Democrats and Republicans blame each other for the present-day plight of the middle class. Geoff Colvin of Fortune says “we’ll be hearing much, much more campaign blather” on the topic in the months ahead.
Colvin isn’t buying the rhetoric. His latest column explains why. The following passage is particularly interesting; it reminds us that the federal government is not the primary source for the changes middle-class Americans need.
It’s clear what the problem is not. It’s not that the middle class got clobbered in the recession — that is, the recession’s end isn’t rescuing the middle class. Nor is the problem that income inequality increased, because it didn’t during the recession; top earners on average got clobbered even worse in the recession than the middle class did. The problem is that the middle class isn’t supplying the new skills that the world is demanding. We can fix that problem. We fixed it in the early 20th century and again in the 1960s after Sputnik by overhauling our education system. That is mainly a state and local job, not a federal one. Above all, it’s a cultural change. Presidents can do a little but not a lot to make it happen.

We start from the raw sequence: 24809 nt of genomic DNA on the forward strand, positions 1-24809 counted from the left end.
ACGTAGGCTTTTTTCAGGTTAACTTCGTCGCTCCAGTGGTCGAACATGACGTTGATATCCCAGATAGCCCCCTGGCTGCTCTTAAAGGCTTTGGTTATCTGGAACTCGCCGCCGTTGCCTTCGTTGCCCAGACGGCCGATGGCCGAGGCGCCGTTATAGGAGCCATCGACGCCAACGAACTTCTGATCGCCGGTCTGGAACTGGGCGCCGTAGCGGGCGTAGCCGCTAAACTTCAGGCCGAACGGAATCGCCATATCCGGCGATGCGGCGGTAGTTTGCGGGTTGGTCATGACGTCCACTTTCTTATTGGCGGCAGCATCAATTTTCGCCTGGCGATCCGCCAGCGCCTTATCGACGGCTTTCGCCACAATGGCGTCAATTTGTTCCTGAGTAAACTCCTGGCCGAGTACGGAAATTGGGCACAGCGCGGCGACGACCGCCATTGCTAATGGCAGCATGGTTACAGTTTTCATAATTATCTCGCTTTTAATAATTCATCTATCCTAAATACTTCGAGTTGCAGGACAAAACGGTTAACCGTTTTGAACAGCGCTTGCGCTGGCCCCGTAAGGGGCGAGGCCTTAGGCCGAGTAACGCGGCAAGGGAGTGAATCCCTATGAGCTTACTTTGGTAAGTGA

As we hear the endless sound bites during the coming presidential contest, we as voters need to grit our teeth and remind ourselves that we know what really needs doing, and it’s mostly in our own hands.